(written on 12/31/12 originally on my CaringBridge page)

If it were not for hopes, the heart would break.

~ Thomas Fuller

I would be lying if I said I wasn’t feeling weary … a kind of weary I’ve never felt before.  My brain has been on information overload for the past week, while sleep has been scattered at best.  Though this is a celebratory evening, one where many will be “rocking” the night away, I want nothing more than to sleep the night away.

Alright . . . the whine session is over.  Finito.

I went on an early morning adventure to Boston today with my big sis and John.  I had an instant feeling of security when I arrived at DFCI… this sense of comfort started with the registration area and was further solidified when I met the medical oncologist.  Instant connection!  Sadly, though, pathology reports are still not back on receptor status, which was a bit discouraging.   I really hoped our visit would have me leaving with a definitive treatment plan, but we have to wait until we know more.  Patience—ughh, a word I have always struggled to put into action.

We did, however, spend a lot of time discussing scenarios ….clinical trials I may be eligible to partake in, chemo meds I will most definitely be having in addition to a trial, and when we can actually start treatment after we finally know these answers.  Though it’s not the typical order of treatment (surgery is often first), in my case, it’s still looking like chemo will be the best first approach.   If results are back on Wednesday, I could potentially begin chemo on Thursday.   So, though I feel like there’s so much waiting going on, the reality is…this has all moved very quickly, given I was just officially diagnosed 5 days ago.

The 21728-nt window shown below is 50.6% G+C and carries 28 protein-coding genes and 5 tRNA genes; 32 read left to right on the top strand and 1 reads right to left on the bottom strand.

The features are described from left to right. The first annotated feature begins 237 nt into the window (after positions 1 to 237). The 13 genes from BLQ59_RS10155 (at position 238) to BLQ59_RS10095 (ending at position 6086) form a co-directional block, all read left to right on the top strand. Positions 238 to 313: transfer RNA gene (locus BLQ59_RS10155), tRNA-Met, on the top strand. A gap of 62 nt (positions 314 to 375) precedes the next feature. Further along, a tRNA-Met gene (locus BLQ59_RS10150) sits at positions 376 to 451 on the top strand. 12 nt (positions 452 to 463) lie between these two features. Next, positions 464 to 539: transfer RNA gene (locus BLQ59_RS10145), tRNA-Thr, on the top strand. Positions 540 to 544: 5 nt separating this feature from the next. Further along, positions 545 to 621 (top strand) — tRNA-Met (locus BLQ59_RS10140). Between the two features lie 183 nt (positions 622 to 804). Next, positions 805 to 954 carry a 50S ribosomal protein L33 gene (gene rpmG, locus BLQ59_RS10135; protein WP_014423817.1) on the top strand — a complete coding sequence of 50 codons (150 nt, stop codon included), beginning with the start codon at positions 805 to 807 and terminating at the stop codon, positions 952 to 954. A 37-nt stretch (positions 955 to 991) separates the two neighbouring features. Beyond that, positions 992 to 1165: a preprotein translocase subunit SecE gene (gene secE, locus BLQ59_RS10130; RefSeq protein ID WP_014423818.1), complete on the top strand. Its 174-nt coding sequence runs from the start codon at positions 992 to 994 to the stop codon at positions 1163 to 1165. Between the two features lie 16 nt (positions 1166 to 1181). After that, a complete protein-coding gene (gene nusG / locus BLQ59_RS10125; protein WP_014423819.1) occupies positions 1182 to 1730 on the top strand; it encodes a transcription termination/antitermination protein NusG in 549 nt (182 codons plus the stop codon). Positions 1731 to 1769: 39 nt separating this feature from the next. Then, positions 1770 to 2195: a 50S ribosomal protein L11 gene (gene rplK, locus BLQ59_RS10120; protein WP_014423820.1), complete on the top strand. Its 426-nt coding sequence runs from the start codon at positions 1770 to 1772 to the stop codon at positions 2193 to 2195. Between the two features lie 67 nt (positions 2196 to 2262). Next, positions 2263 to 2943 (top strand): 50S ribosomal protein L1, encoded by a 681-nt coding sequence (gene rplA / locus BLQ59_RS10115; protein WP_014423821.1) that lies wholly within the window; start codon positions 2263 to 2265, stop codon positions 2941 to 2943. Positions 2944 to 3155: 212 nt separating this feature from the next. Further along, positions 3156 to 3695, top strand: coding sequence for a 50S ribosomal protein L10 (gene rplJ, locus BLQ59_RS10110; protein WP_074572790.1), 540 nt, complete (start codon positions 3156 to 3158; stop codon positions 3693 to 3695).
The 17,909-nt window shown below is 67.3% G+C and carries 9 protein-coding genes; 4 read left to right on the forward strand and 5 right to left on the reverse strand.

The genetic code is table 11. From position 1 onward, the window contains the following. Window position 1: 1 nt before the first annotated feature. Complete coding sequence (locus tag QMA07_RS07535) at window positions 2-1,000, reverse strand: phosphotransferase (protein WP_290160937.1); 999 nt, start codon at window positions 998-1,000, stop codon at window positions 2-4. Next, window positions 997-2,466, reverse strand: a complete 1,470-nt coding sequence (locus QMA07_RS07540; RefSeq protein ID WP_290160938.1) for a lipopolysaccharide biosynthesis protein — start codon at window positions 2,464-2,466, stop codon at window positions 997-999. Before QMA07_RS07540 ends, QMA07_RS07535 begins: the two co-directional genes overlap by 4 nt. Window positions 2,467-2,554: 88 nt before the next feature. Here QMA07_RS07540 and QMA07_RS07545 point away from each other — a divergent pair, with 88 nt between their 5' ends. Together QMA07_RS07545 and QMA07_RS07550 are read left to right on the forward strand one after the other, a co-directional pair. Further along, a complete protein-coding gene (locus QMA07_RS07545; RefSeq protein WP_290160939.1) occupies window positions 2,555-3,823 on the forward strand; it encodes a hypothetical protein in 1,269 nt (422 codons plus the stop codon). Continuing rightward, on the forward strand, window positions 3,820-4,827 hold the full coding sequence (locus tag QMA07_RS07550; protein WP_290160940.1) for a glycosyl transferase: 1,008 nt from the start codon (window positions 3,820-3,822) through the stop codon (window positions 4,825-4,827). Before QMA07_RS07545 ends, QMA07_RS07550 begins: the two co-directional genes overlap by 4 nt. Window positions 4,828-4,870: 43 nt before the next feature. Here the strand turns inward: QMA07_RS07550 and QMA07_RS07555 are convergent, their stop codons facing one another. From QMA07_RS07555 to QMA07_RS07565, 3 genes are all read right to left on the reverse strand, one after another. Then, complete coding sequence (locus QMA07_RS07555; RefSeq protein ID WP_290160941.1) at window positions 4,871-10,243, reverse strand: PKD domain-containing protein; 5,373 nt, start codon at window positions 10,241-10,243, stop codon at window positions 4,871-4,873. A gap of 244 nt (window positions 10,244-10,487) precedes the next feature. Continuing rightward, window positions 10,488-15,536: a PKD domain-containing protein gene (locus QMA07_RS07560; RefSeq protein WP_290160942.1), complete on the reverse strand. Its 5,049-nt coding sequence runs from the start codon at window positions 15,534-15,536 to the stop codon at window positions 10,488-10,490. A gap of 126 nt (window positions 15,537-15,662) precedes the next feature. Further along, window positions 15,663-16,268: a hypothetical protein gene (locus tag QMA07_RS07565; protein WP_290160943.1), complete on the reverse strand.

Surgical oncologist was the next stop on our agenda.  AMAZING.  We fell in love with her, too—instantly.   Her level of energy, confidence, compassion, and thoroughness made us instantly “hire” her.  We sat with her for a long time, being completely educated on everything breast.  John enjoyed it thoroughly.  Seriously, though …we received more information in that hour and half then I’ve received in total throughout this process so far.

We were also grateful to get a complete tour of the infusion area, where I will be every couple of weeks during chemotherapy.  I can’t help but think the staff were each handpicked for this call on their life.  My impression of every face I encountered was that of earnest compassion.

On the way home, Michelle pointed up to a rainbow peeking through the clouds . . . an overwhelming reminder of God’s promises.

Though this dark cloud in my life prevails, my prayer is that very soon I will be basking in the afterglow of the storm.


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